A day after committee dropped bid to ban export of kosher meat, Poland’s Sejm votes overwhelmingly for the ban.
Poland has moved a step closer to terminating its $1.8 billion industry of kosher and halal meat for export — one day after a parliamentary committee had removed language about a ban in an animal rights bill.
On Thursday night, the parliament’s lower house, the Sejm, voted in favor of the Law on Animal Protection. Among the 460 lawmakers, 375 backed the measure. The text on the ban was reintroduced, Tok FM reported.
The bill must still pass the Senate to go into effect.
The law, whose final text has not been published, bans the slaughter of animals without prior stunning. There is an exception for meat produced for the needs of religious minorities in Poland, according to the PAP news agency.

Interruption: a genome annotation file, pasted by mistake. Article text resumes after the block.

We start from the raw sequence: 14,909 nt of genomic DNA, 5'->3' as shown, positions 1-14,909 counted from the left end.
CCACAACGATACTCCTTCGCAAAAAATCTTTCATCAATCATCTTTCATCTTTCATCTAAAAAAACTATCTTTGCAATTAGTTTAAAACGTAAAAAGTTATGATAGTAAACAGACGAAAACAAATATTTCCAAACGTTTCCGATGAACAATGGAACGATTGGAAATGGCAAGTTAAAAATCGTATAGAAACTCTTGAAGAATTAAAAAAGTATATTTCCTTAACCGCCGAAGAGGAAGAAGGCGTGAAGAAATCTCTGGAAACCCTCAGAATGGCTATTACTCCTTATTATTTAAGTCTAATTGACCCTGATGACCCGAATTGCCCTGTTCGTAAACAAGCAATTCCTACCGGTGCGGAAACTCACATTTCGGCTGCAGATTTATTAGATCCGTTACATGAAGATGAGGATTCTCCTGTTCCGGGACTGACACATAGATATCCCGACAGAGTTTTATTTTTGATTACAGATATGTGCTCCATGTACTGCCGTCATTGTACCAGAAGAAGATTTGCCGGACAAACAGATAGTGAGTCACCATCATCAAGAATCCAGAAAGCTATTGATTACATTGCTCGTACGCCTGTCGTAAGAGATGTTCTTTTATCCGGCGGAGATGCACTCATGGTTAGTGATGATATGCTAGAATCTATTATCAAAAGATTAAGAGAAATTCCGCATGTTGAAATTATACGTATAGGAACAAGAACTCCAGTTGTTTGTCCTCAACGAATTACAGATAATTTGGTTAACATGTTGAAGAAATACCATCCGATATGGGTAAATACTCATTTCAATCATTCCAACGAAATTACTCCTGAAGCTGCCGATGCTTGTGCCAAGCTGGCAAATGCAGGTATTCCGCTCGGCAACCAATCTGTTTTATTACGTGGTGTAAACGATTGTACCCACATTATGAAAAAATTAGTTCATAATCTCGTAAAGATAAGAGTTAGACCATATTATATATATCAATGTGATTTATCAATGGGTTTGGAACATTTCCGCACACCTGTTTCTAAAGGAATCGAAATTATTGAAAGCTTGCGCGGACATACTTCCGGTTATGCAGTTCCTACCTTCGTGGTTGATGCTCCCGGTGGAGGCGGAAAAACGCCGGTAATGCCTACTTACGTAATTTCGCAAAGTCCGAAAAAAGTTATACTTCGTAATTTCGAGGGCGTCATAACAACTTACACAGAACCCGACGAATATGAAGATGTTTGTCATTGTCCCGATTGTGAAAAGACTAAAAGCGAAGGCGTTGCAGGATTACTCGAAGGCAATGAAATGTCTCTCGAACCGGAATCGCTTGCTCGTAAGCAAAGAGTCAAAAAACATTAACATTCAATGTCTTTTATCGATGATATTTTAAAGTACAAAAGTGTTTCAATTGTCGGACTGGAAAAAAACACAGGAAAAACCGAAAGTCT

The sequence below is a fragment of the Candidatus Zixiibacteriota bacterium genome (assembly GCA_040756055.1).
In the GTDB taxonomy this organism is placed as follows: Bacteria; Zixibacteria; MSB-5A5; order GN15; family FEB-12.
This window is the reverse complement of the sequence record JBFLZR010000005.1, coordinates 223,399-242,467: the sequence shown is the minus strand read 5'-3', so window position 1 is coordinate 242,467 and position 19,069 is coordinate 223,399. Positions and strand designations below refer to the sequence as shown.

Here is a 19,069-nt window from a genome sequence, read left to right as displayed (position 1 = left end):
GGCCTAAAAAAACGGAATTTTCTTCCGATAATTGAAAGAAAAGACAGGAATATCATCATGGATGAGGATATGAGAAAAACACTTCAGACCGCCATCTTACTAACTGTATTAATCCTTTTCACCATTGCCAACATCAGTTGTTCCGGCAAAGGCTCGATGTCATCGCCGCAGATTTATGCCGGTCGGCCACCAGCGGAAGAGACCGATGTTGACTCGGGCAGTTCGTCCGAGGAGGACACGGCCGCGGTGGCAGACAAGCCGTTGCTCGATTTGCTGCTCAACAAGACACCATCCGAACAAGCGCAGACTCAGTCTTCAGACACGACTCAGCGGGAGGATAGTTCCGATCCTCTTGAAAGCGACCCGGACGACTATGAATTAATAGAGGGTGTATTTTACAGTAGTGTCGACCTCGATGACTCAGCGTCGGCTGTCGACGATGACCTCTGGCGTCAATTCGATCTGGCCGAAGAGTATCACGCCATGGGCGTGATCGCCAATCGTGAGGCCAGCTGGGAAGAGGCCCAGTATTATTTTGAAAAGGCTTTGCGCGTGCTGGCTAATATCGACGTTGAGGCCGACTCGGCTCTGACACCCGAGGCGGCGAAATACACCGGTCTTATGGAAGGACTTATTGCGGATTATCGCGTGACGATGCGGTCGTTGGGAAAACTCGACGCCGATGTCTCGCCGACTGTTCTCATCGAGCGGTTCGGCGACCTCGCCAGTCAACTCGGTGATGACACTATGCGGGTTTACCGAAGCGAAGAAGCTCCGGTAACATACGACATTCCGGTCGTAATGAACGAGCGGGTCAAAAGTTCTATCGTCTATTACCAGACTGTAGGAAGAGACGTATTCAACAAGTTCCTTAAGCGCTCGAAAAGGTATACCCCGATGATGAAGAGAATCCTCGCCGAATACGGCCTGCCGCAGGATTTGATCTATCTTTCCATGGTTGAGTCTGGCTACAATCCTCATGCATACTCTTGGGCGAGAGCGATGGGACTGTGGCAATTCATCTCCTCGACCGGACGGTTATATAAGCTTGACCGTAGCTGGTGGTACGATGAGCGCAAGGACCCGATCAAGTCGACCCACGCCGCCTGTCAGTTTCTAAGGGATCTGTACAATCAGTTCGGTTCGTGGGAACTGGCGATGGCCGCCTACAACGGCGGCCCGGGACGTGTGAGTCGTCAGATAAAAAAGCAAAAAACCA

Meat producers affected by the ban will be compensated by the government, which will also determine the precise conditions of who may conduct slaughter without stunning, the law says.
Jaroslaw Kaczysnki, a leader of the ruling Law and Justice party, authored the legislation, which also bans breeding animals for fur and their use in circus shows.
Poland has fewer than 20,000 Jews and a similarly sized Muslim minority but is nonetheless a major exporter of kosher and halal meat.
Opponents of slaughter without stunning, which is a prerequisite for halal and kosher meat, say its cruel. Proponents of the practice say its relatively painless.
Poland yet to confirm ban on ritual animal slaughter, including halal, for export
Poland’s Lower House of Parliament adopted an Animal Welfare Act prohibiting the export of unstunned halal and kosher meat — a move that could potentially hit the country’s fast-growing agri-food sector.
Before the new law comes into force, it has to be approved by the Senate, the Parliament’s Upper House.
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